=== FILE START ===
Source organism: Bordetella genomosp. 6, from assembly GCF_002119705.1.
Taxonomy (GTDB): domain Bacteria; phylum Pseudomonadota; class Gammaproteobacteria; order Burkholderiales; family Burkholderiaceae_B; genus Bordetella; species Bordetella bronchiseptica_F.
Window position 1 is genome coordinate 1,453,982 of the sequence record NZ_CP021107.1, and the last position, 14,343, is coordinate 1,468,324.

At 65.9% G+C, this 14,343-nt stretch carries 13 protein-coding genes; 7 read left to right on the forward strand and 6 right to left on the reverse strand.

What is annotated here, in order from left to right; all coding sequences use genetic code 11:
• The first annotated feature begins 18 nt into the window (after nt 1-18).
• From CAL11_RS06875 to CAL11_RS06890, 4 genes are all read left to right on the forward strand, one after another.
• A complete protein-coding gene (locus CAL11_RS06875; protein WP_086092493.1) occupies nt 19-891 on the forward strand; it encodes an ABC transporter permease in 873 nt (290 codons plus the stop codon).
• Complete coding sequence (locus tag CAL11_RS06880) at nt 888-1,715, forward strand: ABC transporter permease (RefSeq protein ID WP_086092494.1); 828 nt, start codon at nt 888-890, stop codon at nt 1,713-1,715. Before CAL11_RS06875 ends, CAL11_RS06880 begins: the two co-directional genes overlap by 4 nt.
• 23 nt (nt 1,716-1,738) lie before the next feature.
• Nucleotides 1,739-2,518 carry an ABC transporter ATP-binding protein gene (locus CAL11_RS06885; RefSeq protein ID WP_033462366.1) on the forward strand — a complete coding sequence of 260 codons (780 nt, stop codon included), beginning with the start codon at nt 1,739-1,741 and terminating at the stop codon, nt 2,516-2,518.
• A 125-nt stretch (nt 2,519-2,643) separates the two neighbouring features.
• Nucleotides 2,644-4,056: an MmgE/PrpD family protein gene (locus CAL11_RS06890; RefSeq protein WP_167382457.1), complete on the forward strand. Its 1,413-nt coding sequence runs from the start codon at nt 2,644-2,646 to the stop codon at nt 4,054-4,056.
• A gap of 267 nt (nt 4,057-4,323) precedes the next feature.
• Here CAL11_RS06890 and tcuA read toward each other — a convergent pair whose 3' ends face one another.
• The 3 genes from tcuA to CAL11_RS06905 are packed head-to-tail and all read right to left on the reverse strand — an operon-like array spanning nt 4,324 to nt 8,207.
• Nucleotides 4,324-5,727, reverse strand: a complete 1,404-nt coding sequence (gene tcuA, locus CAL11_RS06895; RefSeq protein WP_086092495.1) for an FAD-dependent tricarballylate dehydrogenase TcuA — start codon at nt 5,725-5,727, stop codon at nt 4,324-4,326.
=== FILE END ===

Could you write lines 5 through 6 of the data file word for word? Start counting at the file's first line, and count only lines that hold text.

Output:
What is annotated here, in order from left to right; all coding sequences use genetic code 11:
• The first annotated feature begins 18 nt into the window (after nt 1-18).